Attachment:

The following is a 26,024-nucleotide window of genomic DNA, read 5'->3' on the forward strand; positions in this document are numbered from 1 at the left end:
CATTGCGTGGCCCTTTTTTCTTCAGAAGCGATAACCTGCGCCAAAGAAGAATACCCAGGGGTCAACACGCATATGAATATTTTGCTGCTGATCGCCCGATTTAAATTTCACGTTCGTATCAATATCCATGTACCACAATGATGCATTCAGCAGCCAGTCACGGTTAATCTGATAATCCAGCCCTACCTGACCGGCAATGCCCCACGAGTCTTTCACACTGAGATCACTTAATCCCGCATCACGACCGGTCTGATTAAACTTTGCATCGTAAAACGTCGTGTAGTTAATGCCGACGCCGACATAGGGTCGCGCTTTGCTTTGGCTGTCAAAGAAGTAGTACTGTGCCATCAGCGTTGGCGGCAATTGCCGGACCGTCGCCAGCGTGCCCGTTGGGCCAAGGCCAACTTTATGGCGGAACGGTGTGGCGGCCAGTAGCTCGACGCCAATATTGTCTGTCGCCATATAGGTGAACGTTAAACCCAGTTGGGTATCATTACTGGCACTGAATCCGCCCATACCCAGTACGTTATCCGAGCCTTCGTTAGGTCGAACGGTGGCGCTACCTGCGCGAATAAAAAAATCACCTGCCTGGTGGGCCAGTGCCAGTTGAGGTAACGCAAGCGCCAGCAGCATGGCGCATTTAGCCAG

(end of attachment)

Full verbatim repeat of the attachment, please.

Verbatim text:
The following is a 26,024-nucleotide window of genomic DNA, read 5'->3' on the forward strand; positions in this document are numbered from 1 at the left end:
CATTGCGTGGCCCTTTTTTCTTCAGAAGCGATAACCTGCGCCAAAGAAGAATACCCAGGGGTCAACACGCATATGAATATTTTGCTGCTGATCGCCCGATTTAAATTTCACGTTCGTATCAATATCCATGTACCACAATGATGCATTCAGCAGCCAGTCACGGTTAATCTGATAATCCAGCCCTACCTGACCGGCAATGCCCCACGAGTCTTTCACACTGAGATCACTTAATCCCGCATCACGACCGGTCTGATTAAACTTTGCATCGTAAAACGTCGTGTAGTTAATGCCGACGCCGACATAGGGTCGCGCTTTGCTTTGGCTGTCAAAGAAGTAGTACTGTGCCATCAGCGTTGGCGGCAATTGCCGGACCGTCGCCAGCGTGCCCGTTGGGCCAAGGCCAACTTTATGGCGGAACGGTGTGGCGGCCAGTAGCTCGACGCCAATATTGTCTGTCGCCATATAGGTGAACGTTAAACCCAGTTGGGTATCATTACTGGCACTGAATCCGCCCATACCCAGTACGTTATCCGAGCCTTCGTTAGGTCGAACGGTGGCGCTACCTGCGCGAATAAAAAAATCACCTGCCTGGTGGGCCAGTGCCAGTTGAGGTAACGCAAGCGCCAGCAGCATGGCGCATTTAGCCAG